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I am trying to do string manipulation in perl like so.

/q1.pl asad566sads asad575sads

then this prints

asad566sads 
asad567sads
asad568sads
...
...
asad575sads

I am thinking somehow separate the string, then join it back up again?

#!/usr/bin/perl -w


if (@ARGV != 2){
    print "error\n";
}else{
    my $numb1 = $ARGV[0];
    my $numb2 = $ARGV[1];

    $numb1 =~ s/(\d*)\D/$1/g;
    $numb2 =~ s/(\d*)\D/$1/g;


    print "$numb1 \n";
    print "$numb2 \n";


    for ($i=$numb1; $i<$numb2; $i++){

        #my $numb_2_print;
    my $string_to_print = $ARGV[0];

    $string_to_print =~ s/(\D*)\d(\D*)/$1$i$2/g;
    print "$string_to_print\n";
    }
}

EDIT: assume numbers on appear once in string for this question. sorry about that

share|improve this question
    
Is a1a1 a2a2 allowed? What should the result be? –  ikegami Feb 26 '14 at 21:37
    
for this question no. Can assume numbers only come once. –  smushi Feb 26 '14 at 21:38
    
will they always have the same beginning and end? –  Hunter McMillen Feb 26 '14 at 21:41
    
yes the string around it will remain same. only the numbers change. –  smushi Feb 26 '14 at 21:44
    
shrug Supported a1a1..a2a2 anyway –  ikegami Feb 26 '14 at 21:47

3 Answers 3

up vote 1 down vote accepted
#!/usr/bin/perl -w

use strict;
use warnings;

die "Invalid number of parameters" if @ARGV != 2;

my ($pref1, $num1, $suf1) = $ARGV[0] =~ /^(\D*)(\d+)(\D*)$/ or die "Invalid Parameter";
my ($pref2, $num2, $suf2) = $ARGV[1] =~ /^(\D*)(\d+)(\D*)$/ or die "Invalid Parameter";

die "Prefixes don't match" if ($pref1 ne $pref2);
die "Suffixes don't match" if ($suf1 ne $suf2);

print "$pref1$_$suf1\n" for ($num1..$num2);

Addendum: If you care about the numbers being the same length, you can use this printf statement instead

printf "%s%0" . length($num2) . "d%s\n", $pref1, $_, $suf1 for ($num1..$num2);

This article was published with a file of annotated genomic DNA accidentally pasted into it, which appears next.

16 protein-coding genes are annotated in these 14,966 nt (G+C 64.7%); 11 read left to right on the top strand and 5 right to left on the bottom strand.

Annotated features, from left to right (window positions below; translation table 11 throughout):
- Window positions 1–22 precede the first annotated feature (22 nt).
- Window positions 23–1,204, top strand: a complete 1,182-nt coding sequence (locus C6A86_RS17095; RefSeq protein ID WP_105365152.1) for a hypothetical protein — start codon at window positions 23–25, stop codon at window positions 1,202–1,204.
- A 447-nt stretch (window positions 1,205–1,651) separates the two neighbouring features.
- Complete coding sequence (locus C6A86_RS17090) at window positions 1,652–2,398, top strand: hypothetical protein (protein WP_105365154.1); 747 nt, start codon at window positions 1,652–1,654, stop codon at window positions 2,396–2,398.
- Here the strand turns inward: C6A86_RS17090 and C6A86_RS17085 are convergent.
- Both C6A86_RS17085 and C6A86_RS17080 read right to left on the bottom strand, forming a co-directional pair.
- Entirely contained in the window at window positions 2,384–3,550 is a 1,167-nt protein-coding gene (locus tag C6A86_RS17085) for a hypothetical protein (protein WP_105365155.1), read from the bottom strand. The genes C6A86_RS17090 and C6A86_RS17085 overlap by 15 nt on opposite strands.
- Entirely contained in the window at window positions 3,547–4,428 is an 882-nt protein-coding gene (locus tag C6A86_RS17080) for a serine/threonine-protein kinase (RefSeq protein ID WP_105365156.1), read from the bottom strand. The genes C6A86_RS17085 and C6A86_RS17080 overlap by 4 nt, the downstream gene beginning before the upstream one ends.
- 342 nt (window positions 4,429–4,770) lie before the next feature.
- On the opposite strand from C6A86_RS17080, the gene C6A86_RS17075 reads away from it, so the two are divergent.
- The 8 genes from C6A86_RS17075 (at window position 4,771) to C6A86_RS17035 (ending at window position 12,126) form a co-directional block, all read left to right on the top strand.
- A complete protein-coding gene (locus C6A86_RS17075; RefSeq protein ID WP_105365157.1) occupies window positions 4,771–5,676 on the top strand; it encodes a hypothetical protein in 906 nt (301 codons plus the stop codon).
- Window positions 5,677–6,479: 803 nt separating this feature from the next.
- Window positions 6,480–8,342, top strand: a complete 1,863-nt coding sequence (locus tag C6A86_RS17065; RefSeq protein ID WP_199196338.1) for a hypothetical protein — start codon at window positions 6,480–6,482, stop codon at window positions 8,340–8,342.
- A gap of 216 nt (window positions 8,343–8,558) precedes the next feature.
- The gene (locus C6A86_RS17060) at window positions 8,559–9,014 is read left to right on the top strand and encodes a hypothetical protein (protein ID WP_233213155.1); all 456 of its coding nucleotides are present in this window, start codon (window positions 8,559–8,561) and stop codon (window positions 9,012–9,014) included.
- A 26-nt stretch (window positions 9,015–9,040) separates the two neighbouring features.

share|improve this answer
    
thanks. you made it look so easy –  smushi Feb 26 '14 at 21:49
    
Added an alternative print statement in case you care about the numbers being 0 padded so they're the same length. –  Miller Feb 26 '14 at 22:01
use Algorithm::Loops qw( NestedLoops );

my $s = 'a1a1';
my $e = 'a2a2';

my @s_parts = $s =~ /(\d+|\D+)/g;
my @e_parts = $e =~ /(\d+|\D+)/g;

die if @s_parts != @e_parts;

my @loops;
for my $i (0..$#s_parts) {
    if ($s_parts[$i] =~ /^\d/) {
       die if $s_parts[$i] > $e_parts[$i];
       push @loops, [ $s_parts[$i] .. $e_parts[$i] ];
    } else {
       die if $s_parts[$i] ne $e_parts[$i];
       push @loops, [ $s_parts[$i] ];
    }
}

NestedLoops(\@loops, sub {
   print(@_, "\n");
});

a1a1
a1a2
a2a1
a2a2
share|improve this answer

The range operator is your friend (http://perldoc.perl.org/perlop.html#Range-Operators):

#!/usr/bin/perl
use strict;
use warnings;

my ($start, $end) = @ARGV;
$start =~ s/([a-zA-Z]+)$//;
$end   =~ s/([a-zA-Z]+)$//;
my $trailing = $1;

foreach ( $start..$end ) {
   print "$_$trailing\n";
}

__END__
asad566sads
asad567sads
asad568sads
asad569sads
asad570sads
asad571sads
asad572sads
asad573sads
asad574sads
asad575sads
share|improve this answer

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